Usually, when I come downstairs in the morning, I have some coals still glowing. Saves on matches! :iconbiggrin:

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Re: Keeping the stove going overnight

Post: # 247980Post boboff
Wed Nov 09, 2011 7:43 am

Absolutely, it's the bed of ash that is needed and then having wood embers in the ash which are effectively "charcoaling" it's these that stay in, the trick is to only remove enough ash so you have a good 2 inches of it as a bed to start with, when it's really hot and going a dinger, try some small sticks on the ash bed then more logs on top. It will always depend on the weather as well, in high pressure it won't burn as fast, in low pressure and with the increase in wind over your chimney it will burn faster.
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Re: Keeping the stove going overnight

Post: # 247982Post Potter's Farm
Wed Nov 09, 2011 8:10 am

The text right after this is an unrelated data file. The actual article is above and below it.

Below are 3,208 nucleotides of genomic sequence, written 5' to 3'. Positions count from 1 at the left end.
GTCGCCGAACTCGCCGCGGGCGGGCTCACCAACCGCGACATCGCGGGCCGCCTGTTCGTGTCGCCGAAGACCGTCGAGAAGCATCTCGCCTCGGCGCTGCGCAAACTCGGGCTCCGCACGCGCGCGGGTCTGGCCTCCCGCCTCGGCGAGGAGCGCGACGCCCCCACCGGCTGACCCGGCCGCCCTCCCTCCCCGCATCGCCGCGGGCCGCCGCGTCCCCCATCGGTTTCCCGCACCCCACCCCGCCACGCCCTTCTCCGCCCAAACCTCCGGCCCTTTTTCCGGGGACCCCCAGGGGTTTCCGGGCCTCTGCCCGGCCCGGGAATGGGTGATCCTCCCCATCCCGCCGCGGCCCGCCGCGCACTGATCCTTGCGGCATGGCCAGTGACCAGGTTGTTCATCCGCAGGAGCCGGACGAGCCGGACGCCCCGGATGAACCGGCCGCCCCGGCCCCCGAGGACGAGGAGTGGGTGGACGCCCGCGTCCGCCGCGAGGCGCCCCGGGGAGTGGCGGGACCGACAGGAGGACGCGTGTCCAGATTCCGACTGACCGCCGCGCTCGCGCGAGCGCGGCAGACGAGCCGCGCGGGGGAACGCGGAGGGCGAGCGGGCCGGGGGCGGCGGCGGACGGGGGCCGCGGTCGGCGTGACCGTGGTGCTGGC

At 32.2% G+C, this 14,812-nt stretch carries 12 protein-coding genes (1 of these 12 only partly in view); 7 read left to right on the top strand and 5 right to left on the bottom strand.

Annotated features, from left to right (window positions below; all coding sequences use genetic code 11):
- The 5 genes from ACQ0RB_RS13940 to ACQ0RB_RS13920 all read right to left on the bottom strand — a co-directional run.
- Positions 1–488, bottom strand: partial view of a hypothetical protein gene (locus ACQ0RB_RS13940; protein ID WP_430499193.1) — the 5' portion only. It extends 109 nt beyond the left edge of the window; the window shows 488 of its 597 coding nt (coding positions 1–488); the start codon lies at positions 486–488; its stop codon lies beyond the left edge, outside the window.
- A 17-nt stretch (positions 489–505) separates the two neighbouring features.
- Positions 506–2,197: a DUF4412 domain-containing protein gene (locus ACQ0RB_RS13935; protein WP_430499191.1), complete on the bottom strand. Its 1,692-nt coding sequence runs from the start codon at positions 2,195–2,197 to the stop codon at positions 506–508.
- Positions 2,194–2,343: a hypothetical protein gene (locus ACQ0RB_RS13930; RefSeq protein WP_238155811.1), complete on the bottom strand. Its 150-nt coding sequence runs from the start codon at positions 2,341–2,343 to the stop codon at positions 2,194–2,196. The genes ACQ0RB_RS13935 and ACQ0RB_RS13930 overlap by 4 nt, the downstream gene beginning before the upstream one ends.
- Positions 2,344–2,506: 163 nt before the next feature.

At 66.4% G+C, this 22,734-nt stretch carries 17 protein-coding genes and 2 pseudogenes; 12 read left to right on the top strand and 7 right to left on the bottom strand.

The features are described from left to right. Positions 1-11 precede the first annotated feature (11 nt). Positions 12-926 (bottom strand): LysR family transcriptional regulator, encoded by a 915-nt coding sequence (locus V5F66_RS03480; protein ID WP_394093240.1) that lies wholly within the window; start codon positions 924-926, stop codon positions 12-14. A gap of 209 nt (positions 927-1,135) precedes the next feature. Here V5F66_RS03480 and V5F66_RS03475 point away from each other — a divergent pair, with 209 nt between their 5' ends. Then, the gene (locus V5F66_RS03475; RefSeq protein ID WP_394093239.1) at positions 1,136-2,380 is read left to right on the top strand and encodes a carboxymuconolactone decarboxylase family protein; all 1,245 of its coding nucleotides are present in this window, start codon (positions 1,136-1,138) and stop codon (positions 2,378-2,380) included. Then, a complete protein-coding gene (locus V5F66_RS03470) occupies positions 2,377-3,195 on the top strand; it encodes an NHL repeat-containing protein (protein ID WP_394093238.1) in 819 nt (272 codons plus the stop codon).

Tried a bed of hot coals with some logs on last night, nothing this morning. They were chestnut logs though, so maybe that's where i went wrong. We didn't want to use coal at all, but got 1 bag this week to try it. We've planted hazels and ash to coppice for wood but as yet they're still small plants. Will try again tonight with advice from all of your comments and see how we get on.

Thanks guys, Lisa x

Love the poem by the way Dunc!

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Re: Keeping the stove going overnight

Post: # 247993Post Big Al
Wed Nov 09, 2011 11:12 am

I know it's not the same but we used to put some of them paper logs on and then bank it up with seacoal and it would be kept alight for weeks at a time that way. In these days of clean air the paper logs will still work but you might need to add more wood to it.... only a guess at the moment.